It’s four years today since my lovely Sue died. This is one of my favourite photographs of her. She’s feigning astonishment at one of Tom’s tall stories, narrated with the all the wonderful exuberance of a four year old. It was taken in a restaurant after a happy Sunday morning spent browsing through the market at Camden Lock in London, until I had put my foot down and loudly demanded lunch.
A few weeks ago, sitting on a beach in Donegal while the kids fooled about in the waves, I fell into conversation with a woman who was also watching her children, similarly engaged. “So”, she said, after a time, “you have sole custody of the children?” — and was mortified when I explained that their mother had died. The poor woman felt that she had committed an unforgivable gaffe and it took a while to reassure her that it was ok.
Brooding on the exchange afterwards, it occurred to me that, in a way, she had hit the nail on the head. The thing that most agonised Sue about dying was that she was leaving her children. She felt that she was failing them, letting them down, abandoning them. The only way I could comfort her was by promising her that, for as long as they needed me, nothing would come between me and them.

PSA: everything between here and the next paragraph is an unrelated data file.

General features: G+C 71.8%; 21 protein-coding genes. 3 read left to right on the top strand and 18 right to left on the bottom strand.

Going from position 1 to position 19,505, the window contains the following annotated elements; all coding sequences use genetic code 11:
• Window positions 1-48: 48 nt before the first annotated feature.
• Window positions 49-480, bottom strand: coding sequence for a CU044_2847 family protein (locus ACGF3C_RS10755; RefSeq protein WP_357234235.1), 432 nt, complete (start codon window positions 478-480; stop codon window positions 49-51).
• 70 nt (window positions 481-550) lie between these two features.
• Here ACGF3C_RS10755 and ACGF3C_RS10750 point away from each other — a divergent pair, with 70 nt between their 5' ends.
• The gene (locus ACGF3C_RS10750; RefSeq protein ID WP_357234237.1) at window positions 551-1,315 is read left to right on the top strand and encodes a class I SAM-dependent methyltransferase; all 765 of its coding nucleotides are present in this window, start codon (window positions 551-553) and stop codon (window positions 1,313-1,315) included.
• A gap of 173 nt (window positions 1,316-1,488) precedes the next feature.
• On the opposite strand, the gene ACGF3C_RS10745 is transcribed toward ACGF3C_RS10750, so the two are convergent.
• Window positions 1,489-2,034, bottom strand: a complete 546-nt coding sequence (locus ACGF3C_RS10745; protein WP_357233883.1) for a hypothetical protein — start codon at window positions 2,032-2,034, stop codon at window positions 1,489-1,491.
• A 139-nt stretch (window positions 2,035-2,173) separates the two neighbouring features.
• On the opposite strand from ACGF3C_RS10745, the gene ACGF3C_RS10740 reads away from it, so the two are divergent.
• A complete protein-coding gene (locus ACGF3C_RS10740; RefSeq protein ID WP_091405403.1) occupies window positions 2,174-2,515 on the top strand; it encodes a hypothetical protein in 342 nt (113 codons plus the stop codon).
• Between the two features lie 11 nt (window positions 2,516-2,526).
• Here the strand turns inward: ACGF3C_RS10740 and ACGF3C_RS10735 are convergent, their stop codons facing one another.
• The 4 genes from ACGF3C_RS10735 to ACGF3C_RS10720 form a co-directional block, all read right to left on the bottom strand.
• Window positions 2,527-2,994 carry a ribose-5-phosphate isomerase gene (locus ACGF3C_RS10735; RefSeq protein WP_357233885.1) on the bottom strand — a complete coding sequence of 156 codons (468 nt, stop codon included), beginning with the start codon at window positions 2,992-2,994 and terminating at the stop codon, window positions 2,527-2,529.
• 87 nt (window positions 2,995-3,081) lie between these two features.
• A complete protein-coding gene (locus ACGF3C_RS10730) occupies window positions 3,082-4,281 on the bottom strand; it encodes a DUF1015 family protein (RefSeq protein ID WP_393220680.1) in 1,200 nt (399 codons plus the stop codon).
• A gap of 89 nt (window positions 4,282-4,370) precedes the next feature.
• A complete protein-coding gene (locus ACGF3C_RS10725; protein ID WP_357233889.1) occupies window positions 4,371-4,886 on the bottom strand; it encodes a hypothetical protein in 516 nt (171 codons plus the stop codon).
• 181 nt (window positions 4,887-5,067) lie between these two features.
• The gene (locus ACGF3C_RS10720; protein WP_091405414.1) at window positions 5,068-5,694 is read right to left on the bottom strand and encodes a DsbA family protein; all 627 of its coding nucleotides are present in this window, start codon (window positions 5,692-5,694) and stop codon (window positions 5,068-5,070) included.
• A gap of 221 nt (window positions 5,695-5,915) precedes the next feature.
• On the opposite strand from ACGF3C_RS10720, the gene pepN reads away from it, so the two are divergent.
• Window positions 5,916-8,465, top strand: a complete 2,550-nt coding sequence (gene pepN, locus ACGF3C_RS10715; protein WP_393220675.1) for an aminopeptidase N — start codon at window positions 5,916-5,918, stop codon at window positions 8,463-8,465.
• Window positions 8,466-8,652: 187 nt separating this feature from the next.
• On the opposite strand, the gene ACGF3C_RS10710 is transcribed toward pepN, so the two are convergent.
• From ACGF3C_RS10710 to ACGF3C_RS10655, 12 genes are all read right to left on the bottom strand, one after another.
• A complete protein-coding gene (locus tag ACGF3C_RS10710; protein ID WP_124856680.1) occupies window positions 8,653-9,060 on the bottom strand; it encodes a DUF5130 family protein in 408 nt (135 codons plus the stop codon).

It was the most solemn promise I’ve ever made and, as I unearthed the towels that they had forgotten (and I had remembered) to pack for the beach, I persuaded myself that I’m doing my best to honour it. But I also started thinking about the etymology of ‘custody’. In law, it has negative (“detention: a state of being confined”) as well as positive connotations. I like the US legal system’s definition: “the right to or responsibility for a child’s care and control, carrying with it the duty of providing food, shelter, medical care, education and discipline”. In that sense, the woman on the beach was right. I’m not sure about the discipline, but I can tick all the other boxes on that list.
One unambiguously positive thing about the last four years is that the children have always been able to talk openly about their mother — something I attribute in part to the fact that they explicitly gave her their permission to die. In the car on the way back from visiting their grandparents last Sunday, they told me about how they make decisions as to whether to explain to new friends why they have only one parent. It transpires that they operate a “need to know” principle; only good friends need to know; everyone else is left to infer that, somehow, their dad made a mess of his marriage!
In his thoughtful little book, A Grief Observed, C.S. Lewis says somewhere that you never stop being married to a spouse who has died. What I’ve learned from the last four years is that he was right.